Federal investigations into former Trump campaign chairman Paul Manafort appear to be ramping up, as NBC News reported Tuesday that the feds have subpoenaed records related to a $3.5 million mortgage that Manafort took out on his country home in in the Hamptons.
An unnamed source close to the matter told NBC News that Manafort never filed a document detailing how he would pay back the multi-million dollar loan, and did not pay roughly $36,000 in taxes on it.
Real estate experts told the network that the omission was “highly unusual” and “totally ill-advised,” but not illegal.
Manafort’s opaque real estate dealings are reported to be at the core of multiple probes officials at the city, state and federal level. New York state Attorney General Eric Schneiderman and Manhattan District Attorney Cyrus Vance Jr. have opened preliminary investigations into the millions of dollars of property he owns, according to reports in the Wall Street Journal and Bloomberg News.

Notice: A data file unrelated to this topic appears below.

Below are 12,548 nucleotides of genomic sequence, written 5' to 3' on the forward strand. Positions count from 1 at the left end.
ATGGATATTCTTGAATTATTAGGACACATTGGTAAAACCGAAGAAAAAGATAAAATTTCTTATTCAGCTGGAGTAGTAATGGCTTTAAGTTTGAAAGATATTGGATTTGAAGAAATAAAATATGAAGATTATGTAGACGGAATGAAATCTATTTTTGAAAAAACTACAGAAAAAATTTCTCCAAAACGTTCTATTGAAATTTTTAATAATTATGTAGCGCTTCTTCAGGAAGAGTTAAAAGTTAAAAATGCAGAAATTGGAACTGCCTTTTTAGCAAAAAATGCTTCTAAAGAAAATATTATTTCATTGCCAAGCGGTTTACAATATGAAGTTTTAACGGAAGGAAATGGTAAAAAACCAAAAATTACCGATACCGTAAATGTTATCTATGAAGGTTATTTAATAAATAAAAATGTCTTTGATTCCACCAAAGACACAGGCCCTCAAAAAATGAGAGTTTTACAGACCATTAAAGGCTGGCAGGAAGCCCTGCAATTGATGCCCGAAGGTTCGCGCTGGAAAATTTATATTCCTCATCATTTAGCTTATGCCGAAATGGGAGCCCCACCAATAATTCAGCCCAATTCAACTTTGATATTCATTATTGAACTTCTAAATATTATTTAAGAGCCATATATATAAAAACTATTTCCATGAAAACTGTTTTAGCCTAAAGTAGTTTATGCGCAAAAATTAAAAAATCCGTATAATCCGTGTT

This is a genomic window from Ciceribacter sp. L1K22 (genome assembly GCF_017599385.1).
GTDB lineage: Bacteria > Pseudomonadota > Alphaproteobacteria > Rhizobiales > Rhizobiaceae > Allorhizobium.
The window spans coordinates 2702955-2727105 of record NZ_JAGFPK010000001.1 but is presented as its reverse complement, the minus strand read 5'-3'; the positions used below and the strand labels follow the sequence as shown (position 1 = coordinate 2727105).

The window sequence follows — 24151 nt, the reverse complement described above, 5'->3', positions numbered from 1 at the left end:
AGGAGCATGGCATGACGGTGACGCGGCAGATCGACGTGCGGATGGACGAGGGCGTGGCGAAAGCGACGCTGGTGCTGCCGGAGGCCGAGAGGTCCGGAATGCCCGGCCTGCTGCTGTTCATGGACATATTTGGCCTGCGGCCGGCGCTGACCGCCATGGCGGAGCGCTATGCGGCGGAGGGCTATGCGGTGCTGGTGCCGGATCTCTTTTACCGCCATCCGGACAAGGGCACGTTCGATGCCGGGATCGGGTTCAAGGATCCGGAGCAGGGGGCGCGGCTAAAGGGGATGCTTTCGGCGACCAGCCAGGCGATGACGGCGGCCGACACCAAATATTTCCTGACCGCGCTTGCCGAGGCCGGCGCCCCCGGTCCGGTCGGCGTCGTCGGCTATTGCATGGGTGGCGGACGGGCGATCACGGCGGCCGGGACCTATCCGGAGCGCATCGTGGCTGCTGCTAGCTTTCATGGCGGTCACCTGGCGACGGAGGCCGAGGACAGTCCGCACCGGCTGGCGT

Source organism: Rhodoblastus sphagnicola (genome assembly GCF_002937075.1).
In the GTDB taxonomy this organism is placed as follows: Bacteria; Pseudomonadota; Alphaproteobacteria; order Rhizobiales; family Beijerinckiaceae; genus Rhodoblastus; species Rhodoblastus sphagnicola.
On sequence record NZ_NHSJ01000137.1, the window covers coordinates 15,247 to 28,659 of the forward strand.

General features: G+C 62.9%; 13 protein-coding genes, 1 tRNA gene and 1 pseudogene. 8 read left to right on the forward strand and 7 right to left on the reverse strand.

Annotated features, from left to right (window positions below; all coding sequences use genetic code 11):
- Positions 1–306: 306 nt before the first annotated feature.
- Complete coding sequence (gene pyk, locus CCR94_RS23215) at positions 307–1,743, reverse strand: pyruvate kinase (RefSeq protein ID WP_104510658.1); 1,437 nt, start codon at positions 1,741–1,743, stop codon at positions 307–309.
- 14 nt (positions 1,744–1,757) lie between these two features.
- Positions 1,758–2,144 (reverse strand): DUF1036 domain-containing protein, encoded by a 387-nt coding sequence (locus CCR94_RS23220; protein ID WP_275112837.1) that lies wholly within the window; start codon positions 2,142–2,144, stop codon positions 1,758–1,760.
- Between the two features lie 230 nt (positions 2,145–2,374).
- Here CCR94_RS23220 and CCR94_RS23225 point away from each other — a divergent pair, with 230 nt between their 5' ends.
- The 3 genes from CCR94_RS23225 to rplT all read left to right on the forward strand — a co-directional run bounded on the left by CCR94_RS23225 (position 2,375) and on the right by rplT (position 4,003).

The Journal reported that the Justice Department has also requested that Citizens Financial Group Inc. turn over Manafort’s banking records as part of its investigation into whether Trump campaign officials colluded with Russians working to sway the U.S. presidential election.
Manafort spokesperson Jason Maloni told TPM that Manafort repaid the loan, which he took out through a shell company, in late November or early December.
“Mr. Manafort has not been contacted by any authorities other than the United States Congress and officials responsible for FARA guidance, and he is cooperating with those inquiries,” Maloni said in a statement.
NBC News reported that Manafort created a holding company calling Summerbreeze LLC on Aug. 19, the same day he resigned from the Trump campaign. Summerbreeze took out a $3.5 million loan on Manafort’s home in Bridgehampton, a wealthy Long Island beach town, several weeks later, but never filed the mortgage notice with Suffolk County, according to the report.
WNYC reported in March that Manafort had a pattern of using shell companies to make all-cash purchases of expensive real estate properties.
This post has been updated.